Art’s proper place

Is David obscene, asks Alison Panell (Opinion, September 26). As one who has opposed the Verity statue on the grounds it is obscene, I have no hesitation in saying “yes”.

If a man wandered naked along the harbour, shocked observers would call the police. The man would be arrested and could end up in jail or a mental ward.

The same would happen if a young pregnant woman did the same.

The debate is muddled by the definition of art. Tracey Emin’s bed is art because Emin said it is. No doubt the pickled shark and Verity are artworks because Damien Hirst, an “artist”, has made them.

My opinion is that, like ultra-modern classical music, they are confidence tricks, promoted by “experts” who don’t want to look foolish if public opinion should one day decide they really are art (it happens!).


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The Page 3 girls on my bedroom wall raised snorts of derision at the planning meeting from young women supporting Verity, who then had some giggles at my expense on Streetlife.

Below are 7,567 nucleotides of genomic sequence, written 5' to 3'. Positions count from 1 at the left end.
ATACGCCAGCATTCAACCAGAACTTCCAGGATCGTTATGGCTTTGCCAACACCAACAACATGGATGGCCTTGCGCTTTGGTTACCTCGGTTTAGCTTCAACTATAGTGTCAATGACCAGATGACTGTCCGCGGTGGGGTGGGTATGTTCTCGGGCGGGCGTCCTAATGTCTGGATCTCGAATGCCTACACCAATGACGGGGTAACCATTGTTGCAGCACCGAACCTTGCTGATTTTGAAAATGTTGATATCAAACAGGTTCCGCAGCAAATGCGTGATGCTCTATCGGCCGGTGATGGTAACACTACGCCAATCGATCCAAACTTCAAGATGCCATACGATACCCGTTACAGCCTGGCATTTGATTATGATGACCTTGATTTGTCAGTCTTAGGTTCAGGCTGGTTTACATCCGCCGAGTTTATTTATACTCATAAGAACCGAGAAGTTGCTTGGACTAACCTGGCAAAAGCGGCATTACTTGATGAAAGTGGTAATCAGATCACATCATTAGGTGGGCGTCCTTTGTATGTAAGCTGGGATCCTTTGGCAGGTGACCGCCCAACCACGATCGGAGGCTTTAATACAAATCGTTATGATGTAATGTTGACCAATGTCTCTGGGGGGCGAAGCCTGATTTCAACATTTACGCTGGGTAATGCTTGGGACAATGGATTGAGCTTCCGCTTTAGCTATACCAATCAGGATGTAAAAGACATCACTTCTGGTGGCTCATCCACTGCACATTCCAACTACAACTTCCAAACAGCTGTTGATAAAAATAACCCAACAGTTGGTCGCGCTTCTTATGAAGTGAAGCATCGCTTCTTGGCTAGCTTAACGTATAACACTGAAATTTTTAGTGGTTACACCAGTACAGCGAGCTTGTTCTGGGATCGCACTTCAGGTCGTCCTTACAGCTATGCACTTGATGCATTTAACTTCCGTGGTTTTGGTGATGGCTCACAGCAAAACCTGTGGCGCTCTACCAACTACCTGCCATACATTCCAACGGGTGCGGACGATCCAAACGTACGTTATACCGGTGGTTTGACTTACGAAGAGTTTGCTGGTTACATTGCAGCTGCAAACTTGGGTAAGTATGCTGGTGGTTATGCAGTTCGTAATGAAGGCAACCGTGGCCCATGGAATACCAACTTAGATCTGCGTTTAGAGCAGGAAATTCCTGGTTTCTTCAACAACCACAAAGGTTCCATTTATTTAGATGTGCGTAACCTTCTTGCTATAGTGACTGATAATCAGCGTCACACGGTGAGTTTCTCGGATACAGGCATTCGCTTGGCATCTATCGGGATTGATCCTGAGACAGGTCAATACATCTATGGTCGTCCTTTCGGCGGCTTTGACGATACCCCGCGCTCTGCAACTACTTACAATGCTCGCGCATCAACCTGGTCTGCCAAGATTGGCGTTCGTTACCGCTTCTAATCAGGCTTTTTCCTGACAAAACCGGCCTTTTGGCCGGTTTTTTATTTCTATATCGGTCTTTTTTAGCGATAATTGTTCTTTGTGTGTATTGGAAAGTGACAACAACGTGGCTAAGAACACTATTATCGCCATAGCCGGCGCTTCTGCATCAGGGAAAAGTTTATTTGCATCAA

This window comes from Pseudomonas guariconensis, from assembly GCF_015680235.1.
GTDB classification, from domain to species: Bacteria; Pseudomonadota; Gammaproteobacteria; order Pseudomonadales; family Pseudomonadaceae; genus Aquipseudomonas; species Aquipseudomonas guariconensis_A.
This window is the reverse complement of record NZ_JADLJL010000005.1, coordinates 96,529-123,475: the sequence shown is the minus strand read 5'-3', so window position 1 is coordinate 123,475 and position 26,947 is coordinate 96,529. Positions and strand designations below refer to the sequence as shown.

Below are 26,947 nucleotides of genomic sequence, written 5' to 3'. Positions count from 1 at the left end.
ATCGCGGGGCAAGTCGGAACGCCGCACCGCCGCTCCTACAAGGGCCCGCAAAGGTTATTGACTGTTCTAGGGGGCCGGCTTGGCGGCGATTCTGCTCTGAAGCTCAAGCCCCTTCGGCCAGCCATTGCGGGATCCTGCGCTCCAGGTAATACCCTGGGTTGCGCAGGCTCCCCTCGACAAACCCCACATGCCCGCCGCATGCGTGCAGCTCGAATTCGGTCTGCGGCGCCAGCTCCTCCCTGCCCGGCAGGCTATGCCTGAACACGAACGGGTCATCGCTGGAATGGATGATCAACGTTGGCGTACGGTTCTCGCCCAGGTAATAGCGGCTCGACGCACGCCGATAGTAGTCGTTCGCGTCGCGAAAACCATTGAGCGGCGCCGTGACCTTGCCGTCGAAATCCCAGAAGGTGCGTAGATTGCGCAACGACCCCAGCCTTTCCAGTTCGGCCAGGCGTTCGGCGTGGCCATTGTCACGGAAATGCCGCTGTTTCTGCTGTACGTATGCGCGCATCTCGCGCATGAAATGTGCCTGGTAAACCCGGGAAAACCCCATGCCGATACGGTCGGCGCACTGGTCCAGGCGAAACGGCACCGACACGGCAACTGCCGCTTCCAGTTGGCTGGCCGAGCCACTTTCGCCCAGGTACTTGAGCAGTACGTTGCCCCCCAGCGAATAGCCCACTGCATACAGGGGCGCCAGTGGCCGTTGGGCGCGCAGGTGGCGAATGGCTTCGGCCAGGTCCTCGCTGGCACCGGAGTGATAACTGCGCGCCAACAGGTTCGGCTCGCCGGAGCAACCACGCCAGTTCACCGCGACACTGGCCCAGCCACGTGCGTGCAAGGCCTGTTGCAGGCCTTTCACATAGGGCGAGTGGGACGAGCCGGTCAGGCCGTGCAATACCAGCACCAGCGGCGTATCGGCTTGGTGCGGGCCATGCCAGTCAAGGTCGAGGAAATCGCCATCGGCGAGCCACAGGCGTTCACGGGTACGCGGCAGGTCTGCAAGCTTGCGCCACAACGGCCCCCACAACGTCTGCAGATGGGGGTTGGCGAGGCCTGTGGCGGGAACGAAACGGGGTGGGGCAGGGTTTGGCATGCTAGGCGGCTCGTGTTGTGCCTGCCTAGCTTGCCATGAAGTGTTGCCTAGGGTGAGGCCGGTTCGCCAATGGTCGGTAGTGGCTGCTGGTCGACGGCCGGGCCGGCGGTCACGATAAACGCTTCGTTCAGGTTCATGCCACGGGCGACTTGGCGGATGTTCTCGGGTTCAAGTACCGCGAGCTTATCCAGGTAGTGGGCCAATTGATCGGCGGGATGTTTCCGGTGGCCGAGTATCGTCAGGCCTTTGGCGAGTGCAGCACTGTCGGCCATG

To my mind that displays muddled thinking. Pictures of semi-naked women on my bedroom wall where only I can see them engender scorn; a statue of a fully naked pregnant woman in a public place is regarded as acceptable. It’s nonsense!

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Verity is obscene, and should not be displayed on Ilfracombe Quay. If Damien Hirst wanted to display it in the turbine hall at Tate Modern, I wouldn’t object. Art galleries are the places to see “art”.

Would all those who are happy to have Verity on the quay be happy if I displayed my Page 3 girl calendars along the quay?

Tony Olsson

Ilfracombe

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